Introduction Young people's sexual health in the UK has been a concern for public health policy and, despite falling teenage pregnancy rates, sexually transmitted infections (STIs) among young people have shown an increase. The numbers of Asian teenagers engaging in sexual intercourse is reportedly lower than their Black counterparts, however, there is some evidence that Asian young people are more likely to report “regretful intercourse”, “unequal willingness” and higher rates of anal intercourse, and so are still at risk of STIs through their behaviour.
Methods 16–25-year-old South Asian people were recruited from schools, universities and community organisations to participate in focus group (FG) or individual interviews. The Topic guide was developed following a literature review, steering group discussions and pilot FG. Following each FG or interview, emergent themes were explored in subsequent discussions. Ethical Permission was granted by NHS South Yorkshire Research Ethics Committee.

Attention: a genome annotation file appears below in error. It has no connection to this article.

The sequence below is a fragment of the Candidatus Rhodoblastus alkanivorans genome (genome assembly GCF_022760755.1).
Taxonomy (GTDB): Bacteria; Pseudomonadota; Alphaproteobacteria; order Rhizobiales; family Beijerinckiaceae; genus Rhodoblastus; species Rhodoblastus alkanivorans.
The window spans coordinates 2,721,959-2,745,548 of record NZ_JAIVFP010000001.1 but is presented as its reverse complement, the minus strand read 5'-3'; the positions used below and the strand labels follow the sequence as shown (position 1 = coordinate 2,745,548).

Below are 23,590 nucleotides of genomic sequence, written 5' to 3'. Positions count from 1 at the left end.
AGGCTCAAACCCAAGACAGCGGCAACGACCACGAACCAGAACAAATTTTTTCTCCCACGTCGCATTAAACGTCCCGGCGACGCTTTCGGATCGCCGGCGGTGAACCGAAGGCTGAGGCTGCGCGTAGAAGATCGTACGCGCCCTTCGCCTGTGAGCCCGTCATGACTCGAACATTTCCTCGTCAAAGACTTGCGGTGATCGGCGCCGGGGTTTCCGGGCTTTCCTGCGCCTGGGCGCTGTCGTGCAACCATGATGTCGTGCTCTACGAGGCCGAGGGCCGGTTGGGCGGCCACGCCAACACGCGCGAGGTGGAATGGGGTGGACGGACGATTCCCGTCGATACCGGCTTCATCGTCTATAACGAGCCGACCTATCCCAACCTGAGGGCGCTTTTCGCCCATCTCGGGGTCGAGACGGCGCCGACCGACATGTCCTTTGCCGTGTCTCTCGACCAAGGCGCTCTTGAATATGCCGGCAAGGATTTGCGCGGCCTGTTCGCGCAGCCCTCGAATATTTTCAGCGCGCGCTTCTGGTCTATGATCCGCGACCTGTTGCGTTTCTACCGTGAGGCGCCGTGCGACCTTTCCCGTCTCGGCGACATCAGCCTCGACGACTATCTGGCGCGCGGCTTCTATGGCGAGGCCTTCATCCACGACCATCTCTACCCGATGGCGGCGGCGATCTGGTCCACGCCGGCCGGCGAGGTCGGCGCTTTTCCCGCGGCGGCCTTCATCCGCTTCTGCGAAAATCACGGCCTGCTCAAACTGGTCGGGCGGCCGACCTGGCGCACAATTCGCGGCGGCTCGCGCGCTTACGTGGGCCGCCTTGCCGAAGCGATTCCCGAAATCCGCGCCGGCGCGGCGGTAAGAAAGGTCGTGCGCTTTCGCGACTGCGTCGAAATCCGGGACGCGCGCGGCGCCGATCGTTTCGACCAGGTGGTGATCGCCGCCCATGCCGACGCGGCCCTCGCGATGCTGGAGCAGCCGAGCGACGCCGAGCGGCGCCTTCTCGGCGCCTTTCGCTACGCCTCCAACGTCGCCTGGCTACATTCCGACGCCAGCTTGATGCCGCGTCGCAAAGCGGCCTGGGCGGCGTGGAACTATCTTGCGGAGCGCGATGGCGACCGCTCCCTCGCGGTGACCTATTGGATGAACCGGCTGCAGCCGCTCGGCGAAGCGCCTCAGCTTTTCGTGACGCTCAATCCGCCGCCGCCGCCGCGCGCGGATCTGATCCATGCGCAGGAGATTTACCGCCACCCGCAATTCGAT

Results NVivo 8 software was used to code, organise and support thematic analysis. A total of five FGs and six interviews have been completed and analysis indicates five over-arching themes: (1). Formal sex and relationships education (SRE) (2). Informal SRE (3). Relationships (4). Barriers to access of SRE and sexual health services (5). Future development
Conclusion South Asian young people have distinct health education needs that are underpinned and informed by their ethnic, religious and cultural background. In order to deliver the best level of care to this group, awareness of these needs is essential.
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